The American Rescue Plan offers American families a bigger and better child tax credit for 2021. For this year only, the credit amount for many families is increased from $2,000 per child to $3,000 per child ($3,600 for children under age six), 17-year-olds qualify, and the credit is fully refundable.
One additional major element of the new child tax credit regime requires the IRS to make advance payments of the credit to qualifying families in the second half of this year. The IRS will base eligibility for the credit and advance payments, and calculate the amount of the advance payment, based on previously filed tax returns. It will first look to your 2020 return, and if a 2020 return has not yet been filed, the IRS will look to your 2019 return.
The IRS says that it will issue these monthly child credit payments to eligible families on July 15, August 13, September 15, October 15, November 15, and December 15. Most payments will be directly deposited into bank accounts. Families for which the IRS does not have bank account information could receive paper checks or debit cards in the mail. Most eligible families do not have to do anything to get these payments, provided the IRS has your 2019 or 2020 return information and you don't need to change anything to reflect current circumstances.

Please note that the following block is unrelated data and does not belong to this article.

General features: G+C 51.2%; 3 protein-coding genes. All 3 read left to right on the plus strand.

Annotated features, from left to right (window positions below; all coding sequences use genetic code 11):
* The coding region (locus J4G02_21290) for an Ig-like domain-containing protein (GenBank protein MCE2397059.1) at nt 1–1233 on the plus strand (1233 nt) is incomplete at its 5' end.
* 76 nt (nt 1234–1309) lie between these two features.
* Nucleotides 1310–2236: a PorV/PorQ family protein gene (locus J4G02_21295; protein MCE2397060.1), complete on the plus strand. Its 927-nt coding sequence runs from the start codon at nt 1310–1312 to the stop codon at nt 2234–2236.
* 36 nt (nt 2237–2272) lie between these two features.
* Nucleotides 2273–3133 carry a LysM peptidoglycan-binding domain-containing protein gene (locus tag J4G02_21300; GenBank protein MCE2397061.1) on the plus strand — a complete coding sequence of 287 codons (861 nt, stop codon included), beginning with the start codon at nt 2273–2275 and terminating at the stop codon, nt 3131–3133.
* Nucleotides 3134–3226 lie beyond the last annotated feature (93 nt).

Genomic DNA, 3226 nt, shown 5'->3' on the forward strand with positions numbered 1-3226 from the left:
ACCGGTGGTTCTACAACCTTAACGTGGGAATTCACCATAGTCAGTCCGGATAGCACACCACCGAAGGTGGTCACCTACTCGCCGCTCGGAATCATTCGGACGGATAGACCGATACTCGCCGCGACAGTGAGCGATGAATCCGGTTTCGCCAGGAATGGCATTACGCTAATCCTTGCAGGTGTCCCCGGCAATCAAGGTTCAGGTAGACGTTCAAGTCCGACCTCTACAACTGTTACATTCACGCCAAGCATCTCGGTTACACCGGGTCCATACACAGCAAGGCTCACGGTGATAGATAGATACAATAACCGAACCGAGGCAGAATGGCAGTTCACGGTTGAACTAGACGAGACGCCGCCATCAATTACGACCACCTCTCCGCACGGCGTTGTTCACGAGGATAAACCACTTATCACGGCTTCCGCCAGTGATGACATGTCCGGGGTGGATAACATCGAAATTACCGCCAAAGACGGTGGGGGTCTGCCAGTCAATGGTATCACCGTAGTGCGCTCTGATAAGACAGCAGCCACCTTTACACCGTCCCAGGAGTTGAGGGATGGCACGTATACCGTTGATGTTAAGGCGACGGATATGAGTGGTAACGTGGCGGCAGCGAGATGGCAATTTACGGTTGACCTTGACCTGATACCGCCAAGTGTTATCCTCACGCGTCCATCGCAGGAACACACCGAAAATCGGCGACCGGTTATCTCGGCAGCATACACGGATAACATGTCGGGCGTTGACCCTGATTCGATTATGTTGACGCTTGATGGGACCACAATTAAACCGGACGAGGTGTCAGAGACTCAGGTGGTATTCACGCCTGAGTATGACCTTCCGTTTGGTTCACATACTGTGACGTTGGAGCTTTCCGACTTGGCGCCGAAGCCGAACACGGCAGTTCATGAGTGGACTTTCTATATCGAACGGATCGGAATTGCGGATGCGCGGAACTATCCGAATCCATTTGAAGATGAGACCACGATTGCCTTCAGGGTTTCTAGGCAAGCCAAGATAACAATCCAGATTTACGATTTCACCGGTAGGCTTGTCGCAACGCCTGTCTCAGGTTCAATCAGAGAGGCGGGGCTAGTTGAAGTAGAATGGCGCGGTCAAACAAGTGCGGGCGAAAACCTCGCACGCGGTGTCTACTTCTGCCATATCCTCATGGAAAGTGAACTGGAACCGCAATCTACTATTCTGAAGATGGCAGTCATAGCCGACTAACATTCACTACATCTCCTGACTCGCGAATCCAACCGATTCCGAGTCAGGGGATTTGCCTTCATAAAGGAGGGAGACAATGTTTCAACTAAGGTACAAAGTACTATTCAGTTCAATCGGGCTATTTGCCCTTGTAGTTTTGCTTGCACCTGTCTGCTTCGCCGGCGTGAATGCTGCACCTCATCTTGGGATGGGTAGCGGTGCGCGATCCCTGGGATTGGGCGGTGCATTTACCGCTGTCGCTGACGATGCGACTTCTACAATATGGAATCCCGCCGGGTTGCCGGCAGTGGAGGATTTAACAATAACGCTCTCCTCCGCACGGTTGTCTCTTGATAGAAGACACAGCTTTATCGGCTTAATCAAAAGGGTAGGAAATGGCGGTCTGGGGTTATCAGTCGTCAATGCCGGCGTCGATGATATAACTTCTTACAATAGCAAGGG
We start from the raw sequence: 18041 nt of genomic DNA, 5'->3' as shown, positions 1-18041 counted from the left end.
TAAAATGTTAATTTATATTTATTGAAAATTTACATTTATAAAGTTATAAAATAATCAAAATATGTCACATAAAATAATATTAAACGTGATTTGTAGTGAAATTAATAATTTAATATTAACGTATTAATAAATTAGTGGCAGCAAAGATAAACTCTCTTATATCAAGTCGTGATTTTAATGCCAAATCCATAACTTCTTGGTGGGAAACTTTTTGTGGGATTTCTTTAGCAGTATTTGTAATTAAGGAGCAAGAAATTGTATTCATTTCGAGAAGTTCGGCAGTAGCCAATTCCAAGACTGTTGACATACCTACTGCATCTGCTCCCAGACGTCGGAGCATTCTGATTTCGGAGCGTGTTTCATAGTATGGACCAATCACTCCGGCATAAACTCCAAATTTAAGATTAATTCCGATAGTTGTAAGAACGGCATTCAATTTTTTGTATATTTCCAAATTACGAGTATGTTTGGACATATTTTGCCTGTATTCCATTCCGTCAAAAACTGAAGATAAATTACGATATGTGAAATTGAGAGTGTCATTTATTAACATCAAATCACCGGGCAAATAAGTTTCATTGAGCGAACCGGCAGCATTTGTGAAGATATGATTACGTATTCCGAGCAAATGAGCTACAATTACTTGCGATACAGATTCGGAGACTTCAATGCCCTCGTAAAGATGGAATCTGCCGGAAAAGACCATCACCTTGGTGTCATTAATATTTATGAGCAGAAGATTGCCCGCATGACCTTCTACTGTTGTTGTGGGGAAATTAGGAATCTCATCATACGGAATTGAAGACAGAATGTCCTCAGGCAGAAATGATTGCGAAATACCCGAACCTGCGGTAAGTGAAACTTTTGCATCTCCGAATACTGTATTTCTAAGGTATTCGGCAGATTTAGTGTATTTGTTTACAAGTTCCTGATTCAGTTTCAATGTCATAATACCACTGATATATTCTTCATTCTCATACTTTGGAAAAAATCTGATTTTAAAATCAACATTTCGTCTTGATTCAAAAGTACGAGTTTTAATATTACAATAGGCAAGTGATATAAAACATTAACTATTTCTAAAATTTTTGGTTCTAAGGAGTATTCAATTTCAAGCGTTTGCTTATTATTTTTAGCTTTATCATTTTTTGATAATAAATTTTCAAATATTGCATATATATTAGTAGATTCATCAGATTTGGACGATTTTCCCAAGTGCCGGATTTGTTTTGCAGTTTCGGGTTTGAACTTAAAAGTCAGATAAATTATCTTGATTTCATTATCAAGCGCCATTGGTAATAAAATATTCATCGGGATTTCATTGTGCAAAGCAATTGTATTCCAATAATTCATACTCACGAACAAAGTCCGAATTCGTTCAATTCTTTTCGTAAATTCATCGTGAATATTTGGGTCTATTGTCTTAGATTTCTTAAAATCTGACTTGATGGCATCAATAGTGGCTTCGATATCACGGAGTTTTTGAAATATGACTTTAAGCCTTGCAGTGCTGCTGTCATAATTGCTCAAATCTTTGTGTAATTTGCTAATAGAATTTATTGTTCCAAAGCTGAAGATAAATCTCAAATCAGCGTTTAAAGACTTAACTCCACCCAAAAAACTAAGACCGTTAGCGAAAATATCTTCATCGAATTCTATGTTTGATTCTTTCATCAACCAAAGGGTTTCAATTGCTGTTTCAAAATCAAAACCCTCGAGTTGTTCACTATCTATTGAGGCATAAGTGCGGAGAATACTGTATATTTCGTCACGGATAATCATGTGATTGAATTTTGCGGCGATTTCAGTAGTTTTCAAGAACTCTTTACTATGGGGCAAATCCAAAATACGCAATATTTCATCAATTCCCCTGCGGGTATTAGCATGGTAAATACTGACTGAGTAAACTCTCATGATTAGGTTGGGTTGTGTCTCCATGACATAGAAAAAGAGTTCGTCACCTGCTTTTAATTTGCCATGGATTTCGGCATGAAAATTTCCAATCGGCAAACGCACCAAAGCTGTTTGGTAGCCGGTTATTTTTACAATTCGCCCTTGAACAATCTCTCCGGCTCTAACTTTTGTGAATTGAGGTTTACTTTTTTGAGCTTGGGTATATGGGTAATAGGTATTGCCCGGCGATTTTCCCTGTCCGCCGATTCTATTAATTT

The IRS has started sending letters to more than 36 million families that the tax agency believes may be eligible for the advance child credit payments based on 2020 or 2019 return data. The IRS plans to send a second round of letters to eligible families later this summer, and that letter correspondence will list the family's estimated monthly payment.
The American Rescue Plan also requires the IRS to develop an online portal so that you can update your income, marital status, number of qualifying children and direct deposit information. Additionally, people who want to opt out of the advance payments and instead take the full child credit on their 2021 return can do so through the online portal. Although the IRS fully expects to launch these tools by July 1, they are sure to need enhancements and adjustments as taxpayers begin to enter data into the tools. In other words, don't be surprised to see snags, at least in the beginning.